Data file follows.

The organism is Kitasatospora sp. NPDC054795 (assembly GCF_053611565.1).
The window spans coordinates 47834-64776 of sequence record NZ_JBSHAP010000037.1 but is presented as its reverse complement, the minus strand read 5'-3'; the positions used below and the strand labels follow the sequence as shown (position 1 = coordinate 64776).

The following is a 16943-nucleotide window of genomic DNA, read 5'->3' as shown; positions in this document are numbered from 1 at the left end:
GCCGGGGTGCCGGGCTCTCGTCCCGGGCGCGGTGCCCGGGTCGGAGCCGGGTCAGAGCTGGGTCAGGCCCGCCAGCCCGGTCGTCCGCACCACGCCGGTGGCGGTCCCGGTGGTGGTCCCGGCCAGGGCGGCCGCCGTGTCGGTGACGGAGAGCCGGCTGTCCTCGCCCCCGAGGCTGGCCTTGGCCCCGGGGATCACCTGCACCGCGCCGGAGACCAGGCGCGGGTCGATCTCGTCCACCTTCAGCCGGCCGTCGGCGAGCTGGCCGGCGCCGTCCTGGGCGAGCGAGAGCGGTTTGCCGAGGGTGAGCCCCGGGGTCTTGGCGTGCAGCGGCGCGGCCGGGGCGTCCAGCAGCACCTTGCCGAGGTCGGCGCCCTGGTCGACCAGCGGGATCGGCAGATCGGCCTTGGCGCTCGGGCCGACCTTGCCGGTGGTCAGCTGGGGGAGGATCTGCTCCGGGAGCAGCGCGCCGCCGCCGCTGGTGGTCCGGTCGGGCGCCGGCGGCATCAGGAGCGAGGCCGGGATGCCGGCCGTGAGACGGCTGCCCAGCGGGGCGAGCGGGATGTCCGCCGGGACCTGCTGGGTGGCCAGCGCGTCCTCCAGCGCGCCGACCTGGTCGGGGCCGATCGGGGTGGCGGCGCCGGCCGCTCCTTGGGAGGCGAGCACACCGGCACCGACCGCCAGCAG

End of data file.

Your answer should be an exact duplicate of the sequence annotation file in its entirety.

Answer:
The organism is Kitasatospora sp. NPDC054795 (assembly GCF_053611565.1).
The window spans coordinates 47834-64776 of sequence record NZ_JBSHAP010000037.1 but is presented as its reverse complement, the minus strand read 5'-3'; the positions used below and the strand labels follow the sequence as shown (position 1 = coordinate 64776).

The following is a 16943-nucleotide window of genomic DNA, read 5'->3' as shown; positions in this document are numbered from 1 at the left end:
GCCGGGGTGCCGGGCTCTCGTCCCGGGCGCGGTGCCCGGGTCGGAGCCGGGTCAGAGCTGGGTCAGGCCCGCCAGCCCGGTCGTCCGCACCACGCCGGTGGCGGTCCCGGTGGTGGTCCCGGCCAGGGCGGCCGCCGTGTCGGTGACGGAGAGCCGGCTGTCCTCGCCCCCGAGGCTGGCCTTGGCCCCGGGGATCACCTGCACCGCGCCGGAGACCAGGCGCGGGTCGATCTCGTCCACCTTCAGCCGGCCGTCGGCGAGCTGGCCGGCGCCGTCCTGGGCGAGCGAGAGCGGTTTGCCGAGGGTGAGCCCCGGGGTCTTGGCGTGCAGCGGCGCGGCCGGGGCGTCCAGCAGCACCTTGCCGAGGTCGGCGCCCTGGTCGACCAGCGGGATCGGCAGATCGGCCTTGGCGCTCGGGCCGACCTTGCCGGTGGTCAGCTGGGGGAGGATCTGCTCCGGGAGCAGCGCGCCGCCGCCGCTGGTGGTCCGGTCGGGCGCCGGCGGCATCAGGAGCGAGGCCGGGATGCCGGCCGTGAGACGGCTGCCCAGCGGGGCGAGCGGGATGTCCGCCGGGACCTGCTGGGTGGCCAGCGCGTCCTCCAGCGCGCCGACCTGGTCGGGGCCGATCGGGGTGGCGGCGCCGGCCGCTCCTTGGGAGGCGAGCACACCGGCACCGACCGCCAGCAG